There are any number of Scotch-Irish influences that continue to this day. Country singing star, Dolly Parton, wrote a forward for a new book, Wayfaring Strangers. The book was co-written by Fiona Ritchie, the host of NPR’s “The Thistle and Shamrock,” a program that features traditional and contemporary Celtic music, and Doug Orr, President Emeritus of Warren Wilson College. It is a story in music about the Scots who left their homeland and came to the United States by way of Ulster, carrying with them their most cherished belongings–their traditional music.
Ritchie, born and raised in Scotland, says that Woody Guthrie, the American folk legend, was inspired by the Scottish poet Robert Burns, who traveled around Scotland collecting songs. “Woody Guthrie really was of that same spirit,” Ritchie said. “He traveled around as a sort of troubador, tuning into the traditions of the people he encountered. And most notably Bob Dylan, who reached back, having been inspired by Woody Guthrie–who was in turn inspired by Burns–Dylan reaches back to the Burnsian approach of picking up bits and pieces of ballads–even just ideas, little bits of tunes–and re-purposes them, recreates new songs for a new generation.”
Orr says the story of the Scottish immigrants is still being played out, by different people in different parts of the world. “It’s a universal story in many ways,” Orr said. “The immigration, the movement of peoples around the world, goes on to this day, and we need to remind ourselves that they bring with them their stories, their homesickness for the old place. It’s a very human story.”
We sense a certain amount of melancholy in all of Scotch-Irish and American country music. One of the most notable characteristics of Scotch-Irish music and its American cousins is the use of harmony. If you listen to the close harmonies of the Everly Brothers, you detect the employment of vocal harmonies in group settings. The following quote is from the Erik Alan Devaney website, The Bard of Boston, a wonderful website for further exploration:
“Like their Celtic musician forefathers, country musicians often employ vocal harmonies in the choruses–or repeated choruses–of songs. This strategy helps stress the importance and increase the forcefulness of the choruses while also separating them sound-wise from the verses. Check out the use of vocal harmonies in the choruses of “Okie from Muskogee” by Merle Haggard [RIP] and compare it to the use of harmonies in the choruses of the Celtic song, Mairi’s Wedding, as performed by The Clancy Brothers & Tommy Makem.”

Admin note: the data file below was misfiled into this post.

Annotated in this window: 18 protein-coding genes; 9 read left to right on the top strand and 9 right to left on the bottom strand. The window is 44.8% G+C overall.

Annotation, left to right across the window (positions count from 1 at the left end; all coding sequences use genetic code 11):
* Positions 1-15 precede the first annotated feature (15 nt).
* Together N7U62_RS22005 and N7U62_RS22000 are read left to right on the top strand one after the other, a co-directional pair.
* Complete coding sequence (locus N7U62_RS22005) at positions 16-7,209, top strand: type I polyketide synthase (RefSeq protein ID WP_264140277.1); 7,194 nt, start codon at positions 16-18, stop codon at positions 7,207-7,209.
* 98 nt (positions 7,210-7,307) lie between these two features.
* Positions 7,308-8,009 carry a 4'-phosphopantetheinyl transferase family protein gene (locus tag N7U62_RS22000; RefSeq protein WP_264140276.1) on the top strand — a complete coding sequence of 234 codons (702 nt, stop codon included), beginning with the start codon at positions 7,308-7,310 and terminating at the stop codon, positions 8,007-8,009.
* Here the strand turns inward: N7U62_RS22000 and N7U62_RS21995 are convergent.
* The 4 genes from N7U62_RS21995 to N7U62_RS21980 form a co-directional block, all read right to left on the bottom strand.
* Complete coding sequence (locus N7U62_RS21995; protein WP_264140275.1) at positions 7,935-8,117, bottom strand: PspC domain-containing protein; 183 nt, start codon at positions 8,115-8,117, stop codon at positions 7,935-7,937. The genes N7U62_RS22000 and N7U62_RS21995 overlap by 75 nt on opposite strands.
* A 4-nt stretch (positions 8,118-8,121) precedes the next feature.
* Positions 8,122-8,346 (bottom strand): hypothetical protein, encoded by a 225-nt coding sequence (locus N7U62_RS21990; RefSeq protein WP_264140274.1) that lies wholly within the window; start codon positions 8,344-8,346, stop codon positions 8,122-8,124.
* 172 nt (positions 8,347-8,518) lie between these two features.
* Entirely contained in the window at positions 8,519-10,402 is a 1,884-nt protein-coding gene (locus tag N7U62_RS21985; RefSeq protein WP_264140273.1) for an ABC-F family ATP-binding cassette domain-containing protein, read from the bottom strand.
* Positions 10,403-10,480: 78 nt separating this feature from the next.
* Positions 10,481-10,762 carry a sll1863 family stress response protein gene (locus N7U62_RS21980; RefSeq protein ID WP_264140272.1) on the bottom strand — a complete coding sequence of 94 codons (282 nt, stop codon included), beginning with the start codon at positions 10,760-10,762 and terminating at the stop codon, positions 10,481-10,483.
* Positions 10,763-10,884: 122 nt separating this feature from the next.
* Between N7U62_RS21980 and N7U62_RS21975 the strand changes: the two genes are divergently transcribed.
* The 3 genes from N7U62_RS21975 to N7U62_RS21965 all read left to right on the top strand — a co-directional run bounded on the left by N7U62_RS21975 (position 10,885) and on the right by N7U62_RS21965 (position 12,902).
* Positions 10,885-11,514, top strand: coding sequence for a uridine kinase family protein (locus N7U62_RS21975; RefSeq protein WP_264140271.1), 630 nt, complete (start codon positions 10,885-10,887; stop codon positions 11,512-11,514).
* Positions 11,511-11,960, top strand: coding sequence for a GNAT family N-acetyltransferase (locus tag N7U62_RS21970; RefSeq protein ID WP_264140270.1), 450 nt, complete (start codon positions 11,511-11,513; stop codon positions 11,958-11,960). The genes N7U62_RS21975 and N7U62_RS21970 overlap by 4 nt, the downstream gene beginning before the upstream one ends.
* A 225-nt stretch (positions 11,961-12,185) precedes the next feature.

We would also suggest that you look at the use of close harmonies by Peter, Paul and Mary in their folk arrangements.
Other unique features of Celtic song might include the use of a sob story or a drinking song.
The choice of instruments is also a key element. While technically, we call the small, stringed instrument a violin, in country music, it is a fiddle. While many classically trained violinists look down on fiddlers, Itzhak Perlman, one of the great classical violinists, loves country music and fiddles along with the best of them. As we move from pure country music to bluegrass, we need one further explanation. The banjo does not have Celtic origins.
African slaves brought the concept of the banjo with them to America, which required stretching strings across gourds or animal-skin drums.
In terms of international cross-pollination, musicians in Ireland and Scotland have begun to incorporate the banjo into traditional Celtic music.
Scottish and Scotch-Irish customs include the shivaree (part of the courting ritual that involves singing in a raucous way to the bride outside her window). We will see, in another Segment, how this Celtic custom has become an adopted custom throughout the United States and was incorporated into the play Green Grow the Lilacs and the musical Oklahoma!
Lastly, jigs and reels have morphed into dances, such as the square dance, the Texas Two-Step and line dancing.